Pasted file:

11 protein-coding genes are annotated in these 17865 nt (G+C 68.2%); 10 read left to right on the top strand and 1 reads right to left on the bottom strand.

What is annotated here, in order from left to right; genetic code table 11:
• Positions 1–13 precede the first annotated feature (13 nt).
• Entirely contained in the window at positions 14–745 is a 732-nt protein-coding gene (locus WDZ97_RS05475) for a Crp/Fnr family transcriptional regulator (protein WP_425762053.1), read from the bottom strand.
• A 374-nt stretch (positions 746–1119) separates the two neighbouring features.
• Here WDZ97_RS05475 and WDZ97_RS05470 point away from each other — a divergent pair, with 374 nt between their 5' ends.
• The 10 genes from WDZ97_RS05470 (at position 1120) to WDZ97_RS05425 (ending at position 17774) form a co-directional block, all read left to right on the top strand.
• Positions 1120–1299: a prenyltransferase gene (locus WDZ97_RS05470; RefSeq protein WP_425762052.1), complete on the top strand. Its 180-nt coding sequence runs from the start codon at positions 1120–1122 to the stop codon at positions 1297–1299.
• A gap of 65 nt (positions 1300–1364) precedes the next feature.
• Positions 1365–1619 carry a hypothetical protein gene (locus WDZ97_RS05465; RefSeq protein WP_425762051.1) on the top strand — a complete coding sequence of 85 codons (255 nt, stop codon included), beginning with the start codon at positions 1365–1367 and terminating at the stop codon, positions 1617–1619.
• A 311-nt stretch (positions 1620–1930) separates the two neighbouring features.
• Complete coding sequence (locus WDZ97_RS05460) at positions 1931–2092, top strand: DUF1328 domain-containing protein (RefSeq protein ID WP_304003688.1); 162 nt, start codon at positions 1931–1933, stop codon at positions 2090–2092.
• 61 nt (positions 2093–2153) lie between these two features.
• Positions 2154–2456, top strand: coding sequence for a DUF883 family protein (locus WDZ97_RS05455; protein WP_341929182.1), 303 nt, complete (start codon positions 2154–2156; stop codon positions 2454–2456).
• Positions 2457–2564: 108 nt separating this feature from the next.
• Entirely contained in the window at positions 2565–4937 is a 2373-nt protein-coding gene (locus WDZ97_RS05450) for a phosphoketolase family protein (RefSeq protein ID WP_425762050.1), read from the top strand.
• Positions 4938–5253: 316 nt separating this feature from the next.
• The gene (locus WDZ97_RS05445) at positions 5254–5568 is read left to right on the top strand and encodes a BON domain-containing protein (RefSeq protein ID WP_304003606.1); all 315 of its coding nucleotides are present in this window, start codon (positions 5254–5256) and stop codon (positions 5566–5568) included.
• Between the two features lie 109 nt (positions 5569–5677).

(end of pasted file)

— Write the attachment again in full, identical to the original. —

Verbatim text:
11 protein-coding genes are annotated in these 17865 nt (G+C 68.2%); 10 read left to right on the top strand and 1 reads right to left on the bottom strand.

What is annotated here, in order from left to right; genetic code table 11:
• Positions 1–13 precede the first annotated feature (13 nt).
• Entirely contained in the window at positions 14–745 is a 732-nt protein-coding gene (locus WDZ97_RS05475) for a Crp/Fnr family transcriptional regulator (protein WP_425762053.1), read from the bottom strand.
• A 374-nt stretch (positions 746–1119) separates the two neighbouring features.
• Here WDZ97_RS05475 and WDZ97_RS05470 point away from each other — a divergent pair, with 374 nt between their 5' ends.
• The 10 genes from WDZ97_RS05470 (at position 1120) to WDZ97_RS05425 (ending at position 17774) form a co-directional block, all read left to right on the top strand.
• Positions 1120–1299: a prenyltransferase gene (locus WDZ97_RS05470; RefSeq protein WP_425762052.1), complete on the top strand. Its 180-nt coding sequence runs from the start codon at positions 1120–1122 to the stop codon at positions 1297–1299.
• A gap of 65 nt (positions 1300–1364) precedes the next feature.
• Positions 1365–1619 carry a hypothetical protein gene (locus WDZ97_RS05465; RefSeq protein WP_425762051.1) on the top strand — a complete coding sequence of 85 codons (255 nt, stop codon included), beginning with the start codon at positions 1365–1367 and terminating at the stop codon, positions 1617–1619.
• A 311-nt stretch (positions 1620–1930) separates the two neighbouring features.
• Complete coding sequence (locus WDZ97_RS05460) at positions 1931–2092, top strand: DUF1328 domain-containing protein (RefSeq protein ID WP_304003688.1); 162 nt, start codon at positions 1931–1933, stop codon at positions 2090–2092.
• 61 nt (positions 2093–2153) lie between these two features.
• Positions 2154–2456, top strand: coding sequence for a DUF883 family protein (locus WDZ97_RS05455; protein WP_341929182.1), 303 nt, complete (start codon positions 2154–2156; stop codon positions 2454–2456).
• Positions 2457–2564: 108 nt separating this feature from the next.
• Entirely contained in the window at positions 2565–4937 is a 2373-nt protein-coding gene (locus WDZ97_RS05450) for a phosphoketolase family protein (RefSeq protein ID WP_425762050.1), read from the top strand.
• Positions 4938–5253: 316 nt separating this feature from the next.
• The gene (locus WDZ97_RS05445) at positions 5254–5568 is read left to right on the top strand and encodes a BON domain-containing protein (RefSeq protein ID WP_304003606.1); all 315 of its coding nucleotides are present in this window, start codon (positions 5254–5256) and stop codon (positions 5566–5568) included.
• Between the two features lie 109 nt (positions 5569–5677).